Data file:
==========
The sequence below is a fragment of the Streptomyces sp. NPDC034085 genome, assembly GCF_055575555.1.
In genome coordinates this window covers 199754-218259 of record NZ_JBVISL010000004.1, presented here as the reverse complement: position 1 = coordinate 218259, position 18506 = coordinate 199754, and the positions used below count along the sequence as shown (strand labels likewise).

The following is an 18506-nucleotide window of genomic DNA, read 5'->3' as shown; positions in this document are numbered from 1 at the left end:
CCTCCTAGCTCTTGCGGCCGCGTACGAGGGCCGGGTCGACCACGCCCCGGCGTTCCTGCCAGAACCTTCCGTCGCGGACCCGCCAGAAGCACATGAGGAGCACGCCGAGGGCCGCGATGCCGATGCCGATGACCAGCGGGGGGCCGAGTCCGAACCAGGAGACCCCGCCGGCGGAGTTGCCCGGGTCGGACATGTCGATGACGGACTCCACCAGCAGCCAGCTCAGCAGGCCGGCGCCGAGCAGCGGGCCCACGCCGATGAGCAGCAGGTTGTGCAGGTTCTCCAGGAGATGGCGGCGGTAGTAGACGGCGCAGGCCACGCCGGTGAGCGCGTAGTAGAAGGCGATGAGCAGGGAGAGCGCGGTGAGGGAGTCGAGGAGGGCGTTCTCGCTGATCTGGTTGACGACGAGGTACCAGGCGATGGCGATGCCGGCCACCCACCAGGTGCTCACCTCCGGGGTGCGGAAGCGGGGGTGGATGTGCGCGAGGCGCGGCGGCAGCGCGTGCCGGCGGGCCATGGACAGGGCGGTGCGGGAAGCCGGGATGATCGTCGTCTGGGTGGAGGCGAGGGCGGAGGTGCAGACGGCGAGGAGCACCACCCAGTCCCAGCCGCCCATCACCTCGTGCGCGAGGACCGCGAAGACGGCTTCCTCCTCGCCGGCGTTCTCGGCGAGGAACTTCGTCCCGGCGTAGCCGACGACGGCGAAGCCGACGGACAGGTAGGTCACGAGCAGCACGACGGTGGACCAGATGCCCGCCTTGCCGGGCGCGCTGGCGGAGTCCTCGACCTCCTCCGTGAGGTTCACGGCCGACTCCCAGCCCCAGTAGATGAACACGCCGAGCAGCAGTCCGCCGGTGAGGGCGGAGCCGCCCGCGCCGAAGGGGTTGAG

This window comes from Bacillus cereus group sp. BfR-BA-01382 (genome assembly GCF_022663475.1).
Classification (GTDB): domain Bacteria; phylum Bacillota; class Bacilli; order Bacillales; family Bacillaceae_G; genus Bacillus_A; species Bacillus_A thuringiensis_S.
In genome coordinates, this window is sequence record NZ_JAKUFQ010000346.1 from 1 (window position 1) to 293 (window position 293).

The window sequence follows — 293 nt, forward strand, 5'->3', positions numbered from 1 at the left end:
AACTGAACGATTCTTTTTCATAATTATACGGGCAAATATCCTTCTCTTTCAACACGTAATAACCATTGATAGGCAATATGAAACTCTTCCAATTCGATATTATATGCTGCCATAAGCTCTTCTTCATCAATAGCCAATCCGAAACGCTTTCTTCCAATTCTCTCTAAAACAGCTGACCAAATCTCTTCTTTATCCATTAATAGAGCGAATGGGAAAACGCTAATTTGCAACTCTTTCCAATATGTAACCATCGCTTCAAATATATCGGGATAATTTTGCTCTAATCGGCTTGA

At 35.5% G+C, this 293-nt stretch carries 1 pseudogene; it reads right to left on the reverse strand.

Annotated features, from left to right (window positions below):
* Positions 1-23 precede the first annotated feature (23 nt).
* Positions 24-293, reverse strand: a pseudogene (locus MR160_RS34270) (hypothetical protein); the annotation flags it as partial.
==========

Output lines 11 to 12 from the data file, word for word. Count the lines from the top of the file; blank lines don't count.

Annotated features, from left to right (window positions below):
* Positions 1-23 precede the first annotated feature (23 nt).